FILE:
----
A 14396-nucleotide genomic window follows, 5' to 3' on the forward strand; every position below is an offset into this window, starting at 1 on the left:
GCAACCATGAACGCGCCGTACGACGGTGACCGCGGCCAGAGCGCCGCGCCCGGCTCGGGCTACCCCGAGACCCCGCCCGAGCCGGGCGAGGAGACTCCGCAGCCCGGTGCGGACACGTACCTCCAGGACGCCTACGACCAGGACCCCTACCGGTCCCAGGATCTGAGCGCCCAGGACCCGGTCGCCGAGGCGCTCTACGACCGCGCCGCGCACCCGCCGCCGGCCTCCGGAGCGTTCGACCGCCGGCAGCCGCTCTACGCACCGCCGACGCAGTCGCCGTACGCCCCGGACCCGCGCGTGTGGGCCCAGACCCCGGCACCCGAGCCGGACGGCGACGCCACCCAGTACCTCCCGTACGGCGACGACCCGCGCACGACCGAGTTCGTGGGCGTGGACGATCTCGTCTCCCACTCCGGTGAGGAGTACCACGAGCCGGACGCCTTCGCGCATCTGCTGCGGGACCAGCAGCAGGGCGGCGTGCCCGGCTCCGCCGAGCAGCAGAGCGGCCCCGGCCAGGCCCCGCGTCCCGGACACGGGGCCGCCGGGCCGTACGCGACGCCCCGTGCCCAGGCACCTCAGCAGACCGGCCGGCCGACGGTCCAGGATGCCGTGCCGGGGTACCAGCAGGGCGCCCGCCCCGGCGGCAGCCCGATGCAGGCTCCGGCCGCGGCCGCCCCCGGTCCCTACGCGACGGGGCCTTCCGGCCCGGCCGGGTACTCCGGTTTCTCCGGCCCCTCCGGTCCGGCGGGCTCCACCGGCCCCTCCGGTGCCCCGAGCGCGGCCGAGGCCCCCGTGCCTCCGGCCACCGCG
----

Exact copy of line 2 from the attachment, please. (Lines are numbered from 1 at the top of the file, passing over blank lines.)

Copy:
GCAACCATGAACGCGCCGTACGACGGTGACCGCGGCCAGAGCGCCGCGCCCGGCTCGGGCTACCCCGAGACCCCGCCCGAGCCGGGCGAGGAGACTCCGCAGCCCGGTGCGGACACGTACCTCCAGGACGCCTACGACCAGGACCCCTACCGGTCCCAGGATCTGAGCGCCCAGGACCCGGTCGCCGAGGCGCTCTACGACCGCGCCGCGCACCCGCCGCCGGCCTCCGGAGCGTTCGACCGCCGGCAGCCGCTCTACGCACCGCCGACGCAGTCGCCGTACGCCCCGGACCCGCGCGTGTGGGCCCAGACCCCGGCACCCGAGCCGGACGGCGACGCCACCCAGTACCTCCCGTACGGCGACGACCCGCGCACGACCGAGTTCGTGGGCGTGGACGATCTCGTCTCCCACTCCGGTGAGGAGTACCACGAGCCGGACGCCTTCGCGCATCTGCTGCGGGACCAGCAGCAGGGCGGCGTGCCCGGCTCCGCCGAGCAGCAGAGCGGCCCCGGCCAGGCCCCGCGTCCCGGACACGGGGCCGCCGGGCCGTACGCGACGCCCCGTGCCCAGGCACCTCAGCAGACCGGCCGGCCGACGGTCCAGGATGCCGTGCCGGGGTACCAGCAGGGCGCCCGCCCCGGCGGCAGCCCGATGCAGGCTCCGGCCGCGGCCGCCCCCGGTCCCTACGCGACGGGGCCTTCCGGCCCGGCCGGGTACTCCGGTTTCTCCGGCCCCTCCGGTCCGGCGGGCTCCACCGGCCCCTCCGGTGCCCCGAGCGCGGCCGAGGCCCCCGTGCCTCCGGCCACCGCG